form a reserve. The new general staff consists Total outlay on account of the debt, 1,235,889,577 francs.
of 300 officers and 150 archivists. Outside of On January 1, 1873, the new army law of this cadre a land-surveying commission has been July 27, 1872, went into operation. Its first established in connection with the war depot, article enacts universal liability to military consisting of twelve officers. service. Every Frenchman capable of bearing The actual strength of the army on a peace arms must serve for twenty years, namely, five footing in 1881 was 498,497 men, of whom 52,years in the standing army, four years in the 750 were in Algeria, while about 39,000 were reserve of the standing army, five years in the absent on leave and in hospitals. Here follows territorial army, and six years in the reserve the latest published classification by arms: of the territorial army. By a law of July 24, 1873, on the reorganiza
68,907 tion of the army, France is divided into eight Artillery
68,762 een districts, each of which is occupied by an
9,540 army corps. One army corps is also organized Administrative troops..
27,990 in Algeria. Each of the eighteen army corps
26,511 consists of two divisions of infantry, one bri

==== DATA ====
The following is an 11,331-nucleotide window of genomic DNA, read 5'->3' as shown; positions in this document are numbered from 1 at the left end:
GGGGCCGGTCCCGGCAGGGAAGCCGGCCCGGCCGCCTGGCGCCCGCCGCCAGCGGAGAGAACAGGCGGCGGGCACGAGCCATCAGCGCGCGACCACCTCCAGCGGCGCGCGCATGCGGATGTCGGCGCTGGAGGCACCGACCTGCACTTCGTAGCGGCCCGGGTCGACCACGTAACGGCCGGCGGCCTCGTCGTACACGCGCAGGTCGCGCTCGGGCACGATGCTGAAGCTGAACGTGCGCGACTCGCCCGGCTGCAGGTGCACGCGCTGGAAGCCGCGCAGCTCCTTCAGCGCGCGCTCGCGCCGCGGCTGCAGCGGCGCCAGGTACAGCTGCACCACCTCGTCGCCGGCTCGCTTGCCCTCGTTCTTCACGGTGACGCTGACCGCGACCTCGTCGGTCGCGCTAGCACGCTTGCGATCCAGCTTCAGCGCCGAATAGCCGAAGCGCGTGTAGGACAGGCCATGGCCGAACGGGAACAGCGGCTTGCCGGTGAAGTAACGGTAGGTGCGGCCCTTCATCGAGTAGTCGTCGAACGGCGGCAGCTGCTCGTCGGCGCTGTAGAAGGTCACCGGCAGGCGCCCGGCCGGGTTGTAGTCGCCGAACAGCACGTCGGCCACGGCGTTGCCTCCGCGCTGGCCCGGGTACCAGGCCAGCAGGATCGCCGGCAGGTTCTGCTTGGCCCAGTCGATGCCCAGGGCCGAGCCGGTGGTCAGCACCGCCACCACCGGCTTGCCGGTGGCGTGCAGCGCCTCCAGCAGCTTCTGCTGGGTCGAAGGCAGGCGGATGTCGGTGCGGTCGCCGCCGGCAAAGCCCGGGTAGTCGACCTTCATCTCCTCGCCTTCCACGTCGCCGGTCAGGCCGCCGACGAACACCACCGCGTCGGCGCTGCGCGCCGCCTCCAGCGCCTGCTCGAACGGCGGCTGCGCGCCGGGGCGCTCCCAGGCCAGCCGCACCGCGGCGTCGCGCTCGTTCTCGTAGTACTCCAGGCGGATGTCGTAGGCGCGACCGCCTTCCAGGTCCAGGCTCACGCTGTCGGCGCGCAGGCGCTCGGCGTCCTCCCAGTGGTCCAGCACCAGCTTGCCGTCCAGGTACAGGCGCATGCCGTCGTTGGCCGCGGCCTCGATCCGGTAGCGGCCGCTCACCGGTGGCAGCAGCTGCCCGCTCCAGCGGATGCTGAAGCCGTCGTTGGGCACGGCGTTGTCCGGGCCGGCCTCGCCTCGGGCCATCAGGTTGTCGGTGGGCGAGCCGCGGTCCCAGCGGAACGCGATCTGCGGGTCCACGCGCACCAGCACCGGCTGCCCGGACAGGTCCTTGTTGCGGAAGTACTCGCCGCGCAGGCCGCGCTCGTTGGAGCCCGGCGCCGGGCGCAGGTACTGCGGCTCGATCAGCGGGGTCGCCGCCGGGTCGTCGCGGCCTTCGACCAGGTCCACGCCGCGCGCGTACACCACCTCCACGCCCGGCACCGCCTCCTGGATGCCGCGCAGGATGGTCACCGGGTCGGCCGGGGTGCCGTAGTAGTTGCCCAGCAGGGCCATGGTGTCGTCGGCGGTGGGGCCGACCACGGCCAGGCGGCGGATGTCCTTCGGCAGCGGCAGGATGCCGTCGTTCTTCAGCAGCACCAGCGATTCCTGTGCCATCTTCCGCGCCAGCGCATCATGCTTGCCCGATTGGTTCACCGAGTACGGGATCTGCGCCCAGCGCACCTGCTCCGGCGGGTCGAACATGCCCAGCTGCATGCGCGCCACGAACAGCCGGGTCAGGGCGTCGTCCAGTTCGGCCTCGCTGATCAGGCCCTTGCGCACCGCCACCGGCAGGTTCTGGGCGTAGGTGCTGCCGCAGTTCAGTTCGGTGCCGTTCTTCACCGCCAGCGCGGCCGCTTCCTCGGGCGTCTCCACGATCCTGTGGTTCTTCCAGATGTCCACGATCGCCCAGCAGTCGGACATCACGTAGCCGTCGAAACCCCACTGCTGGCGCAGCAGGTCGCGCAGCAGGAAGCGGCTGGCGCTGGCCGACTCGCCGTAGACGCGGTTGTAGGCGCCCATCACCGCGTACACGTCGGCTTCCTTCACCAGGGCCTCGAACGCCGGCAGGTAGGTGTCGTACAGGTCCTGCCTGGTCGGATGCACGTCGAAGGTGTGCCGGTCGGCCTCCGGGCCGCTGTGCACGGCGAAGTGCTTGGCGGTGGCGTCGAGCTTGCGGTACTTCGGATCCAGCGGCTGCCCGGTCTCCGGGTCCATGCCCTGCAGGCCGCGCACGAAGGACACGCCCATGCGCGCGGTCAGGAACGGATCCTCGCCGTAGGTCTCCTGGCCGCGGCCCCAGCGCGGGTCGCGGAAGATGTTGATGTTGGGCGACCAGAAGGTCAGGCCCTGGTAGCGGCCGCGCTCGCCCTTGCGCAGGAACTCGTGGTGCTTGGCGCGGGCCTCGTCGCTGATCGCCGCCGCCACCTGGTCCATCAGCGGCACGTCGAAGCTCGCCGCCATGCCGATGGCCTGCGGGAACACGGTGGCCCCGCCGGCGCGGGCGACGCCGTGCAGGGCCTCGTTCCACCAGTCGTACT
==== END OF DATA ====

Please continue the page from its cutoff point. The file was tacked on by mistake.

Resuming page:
495,880 gade of cavalry, one brigade of artillery, ono battalion of engineers, one squadron of the The total number of recruits in 1879 was train, a general staff and the subordinate staffs. 316,662, of whom 34,857 were rejected. Of By a law of March 16, 1880, the former gen- the total number, 46,636 were unable to read eral staff, which was a closed corps consisting and write, 9,931 were able to read only, 64,409 of 513 officers, has been dissolved, and has could read and write, 181,680 had an elementbeen replaced by a new staff which is acces ary education, 5,851 held degrees and diplomas, sible to all officers who, after completing the and of 9,155 the degree of instruction was uncourse of studies in the military school, have known. obtained the staff brevet on the ground of their The navy, on January 1, 1881, comprised 356 final examination. In this examination all cap- vessels. Of these, 59 were ironclads (32 large tains may take part, even if they have not passed war-vessels and 27 for coast defense); 235 through the school. Moreover, officers of the steamers (57 cruisers, 39 dispatch-boats, 47 staff may receive the brevet under special con- gunboats, 61 transports, and 31 torpedo-boats); ditions fixed upon by the Minister of War. The and 63 sailing-vessels. Minister of War selects among the brevetted The foreign trade of France is officially diofficers those who are to enter into the service vided into a commerce général," which comof the general staff. In time of peace they re- prises the entire imports and exports, includmain in this service for four years, after which ing goods in transit, and "commerce spécial," they return to their former position. They can which embraces the imports consumed and not be recalled to the general staff until two the exports produced within the country. The years later. While serving in the general staff, following table exhibits the movements of their names remain on the lists of their own French commerce from 1859 to 1880 (value branch of the army, but they are kept there expressed in francs):